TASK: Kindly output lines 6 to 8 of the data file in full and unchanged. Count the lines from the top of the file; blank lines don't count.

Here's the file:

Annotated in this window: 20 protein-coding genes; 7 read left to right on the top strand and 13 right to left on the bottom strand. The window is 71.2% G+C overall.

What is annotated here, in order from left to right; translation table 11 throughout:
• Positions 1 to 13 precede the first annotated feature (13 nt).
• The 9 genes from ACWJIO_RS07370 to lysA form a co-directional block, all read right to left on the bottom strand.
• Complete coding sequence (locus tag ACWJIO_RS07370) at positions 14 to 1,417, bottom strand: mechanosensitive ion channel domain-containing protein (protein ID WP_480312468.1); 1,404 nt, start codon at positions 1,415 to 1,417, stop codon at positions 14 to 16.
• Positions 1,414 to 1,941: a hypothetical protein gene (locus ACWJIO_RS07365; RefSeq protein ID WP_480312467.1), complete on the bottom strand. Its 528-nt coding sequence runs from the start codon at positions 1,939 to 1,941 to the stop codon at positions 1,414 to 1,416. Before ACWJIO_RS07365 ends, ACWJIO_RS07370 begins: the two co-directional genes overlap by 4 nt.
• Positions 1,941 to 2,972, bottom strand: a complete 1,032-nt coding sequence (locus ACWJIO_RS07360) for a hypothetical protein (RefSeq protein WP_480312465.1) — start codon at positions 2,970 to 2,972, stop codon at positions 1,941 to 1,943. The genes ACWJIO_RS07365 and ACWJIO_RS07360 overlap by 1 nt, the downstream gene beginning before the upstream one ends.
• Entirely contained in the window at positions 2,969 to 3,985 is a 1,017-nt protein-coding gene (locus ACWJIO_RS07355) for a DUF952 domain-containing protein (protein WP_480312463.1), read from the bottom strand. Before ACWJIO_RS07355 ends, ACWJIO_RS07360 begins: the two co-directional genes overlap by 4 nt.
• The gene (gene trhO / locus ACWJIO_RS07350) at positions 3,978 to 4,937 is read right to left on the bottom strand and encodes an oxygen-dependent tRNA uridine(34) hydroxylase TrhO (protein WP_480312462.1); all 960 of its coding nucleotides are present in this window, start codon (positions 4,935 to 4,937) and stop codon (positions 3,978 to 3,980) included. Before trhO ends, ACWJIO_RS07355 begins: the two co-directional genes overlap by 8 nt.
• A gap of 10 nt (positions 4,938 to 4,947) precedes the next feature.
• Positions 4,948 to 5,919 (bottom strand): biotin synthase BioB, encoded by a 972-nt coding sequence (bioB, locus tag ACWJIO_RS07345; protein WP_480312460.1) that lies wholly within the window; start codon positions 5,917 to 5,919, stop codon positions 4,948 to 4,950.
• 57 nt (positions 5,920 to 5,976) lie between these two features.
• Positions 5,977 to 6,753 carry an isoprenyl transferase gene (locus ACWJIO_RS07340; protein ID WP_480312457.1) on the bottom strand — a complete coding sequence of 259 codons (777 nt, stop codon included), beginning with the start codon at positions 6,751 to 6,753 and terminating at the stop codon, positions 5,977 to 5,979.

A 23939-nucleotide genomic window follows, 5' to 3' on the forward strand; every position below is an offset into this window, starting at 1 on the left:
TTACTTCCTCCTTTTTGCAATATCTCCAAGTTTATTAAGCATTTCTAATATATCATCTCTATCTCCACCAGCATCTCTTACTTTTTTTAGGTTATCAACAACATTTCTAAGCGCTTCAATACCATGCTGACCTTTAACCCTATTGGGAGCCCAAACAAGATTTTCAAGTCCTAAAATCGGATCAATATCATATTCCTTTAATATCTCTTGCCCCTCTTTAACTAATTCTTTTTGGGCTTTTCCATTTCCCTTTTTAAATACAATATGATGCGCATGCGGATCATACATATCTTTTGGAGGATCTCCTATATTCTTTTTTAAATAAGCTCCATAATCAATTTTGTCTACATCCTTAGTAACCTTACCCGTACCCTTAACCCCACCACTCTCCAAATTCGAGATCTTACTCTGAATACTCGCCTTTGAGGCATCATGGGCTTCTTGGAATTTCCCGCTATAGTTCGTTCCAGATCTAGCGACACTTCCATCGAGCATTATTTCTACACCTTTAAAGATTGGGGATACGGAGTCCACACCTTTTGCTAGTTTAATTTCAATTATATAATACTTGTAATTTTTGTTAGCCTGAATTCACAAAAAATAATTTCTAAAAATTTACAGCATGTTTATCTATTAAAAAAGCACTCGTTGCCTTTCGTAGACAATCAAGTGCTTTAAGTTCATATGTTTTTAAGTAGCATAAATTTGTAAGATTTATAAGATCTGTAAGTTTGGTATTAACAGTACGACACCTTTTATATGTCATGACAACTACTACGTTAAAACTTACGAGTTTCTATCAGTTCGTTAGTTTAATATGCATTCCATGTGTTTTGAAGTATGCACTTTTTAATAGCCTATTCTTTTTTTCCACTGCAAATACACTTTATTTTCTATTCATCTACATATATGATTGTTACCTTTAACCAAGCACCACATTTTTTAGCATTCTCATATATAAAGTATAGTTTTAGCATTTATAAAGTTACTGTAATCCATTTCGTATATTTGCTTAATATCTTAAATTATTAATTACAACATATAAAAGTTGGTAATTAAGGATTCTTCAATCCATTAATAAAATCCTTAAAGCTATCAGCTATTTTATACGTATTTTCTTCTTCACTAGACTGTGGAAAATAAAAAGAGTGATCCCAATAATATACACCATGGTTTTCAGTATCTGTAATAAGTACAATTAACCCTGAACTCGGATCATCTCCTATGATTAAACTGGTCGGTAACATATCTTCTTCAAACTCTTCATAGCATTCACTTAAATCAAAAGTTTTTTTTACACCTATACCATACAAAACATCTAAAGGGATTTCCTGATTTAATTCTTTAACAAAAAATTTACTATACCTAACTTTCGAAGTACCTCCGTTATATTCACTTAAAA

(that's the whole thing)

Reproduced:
• Positions 1,414 to 1,941: a hypothetical protein gene (locus ACWJIO_RS07365; RefSeq protein ID WP_480312467.1), complete on the bottom strand. Its 528-nt coding sequence runs from the start codon at positions 1,939 to 1,941 to the stop codon at positions 1,414 to 1,416. Before ACWJIO_RS07365 ends, ACWJIO_RS07370 begins: the two co-directional genes overlap by 4 nt.
• Positions 1,941 to 2,972, bottom strand: a complete 1,032-nt coding sequence (locus ACWJIO_RS07360) for a hypothetical protein (RefSeq protein WP_480312465.1) — start codon at positions 2,970 to 2,972, stop codon at positions 1,941 to 1,943. The genes ACWJIO_RS07365 and ACWJIO_RS07360 overlap by 1 nt, the downstream gene beginning before the upstream one ends.
• Entirely contained in the window at positions 2,969 to 3,985 is a 1,017-nt protein-coding gene (locus ACWJIO_RS07355) for a DUF952 domain-containing protein (protein WP_480312463.1), read from the bottom strand. Before ACWJIO_RS07355 ends, ACWJIO_RS07360 begins: the two co-directional genes overlap by 4 nt.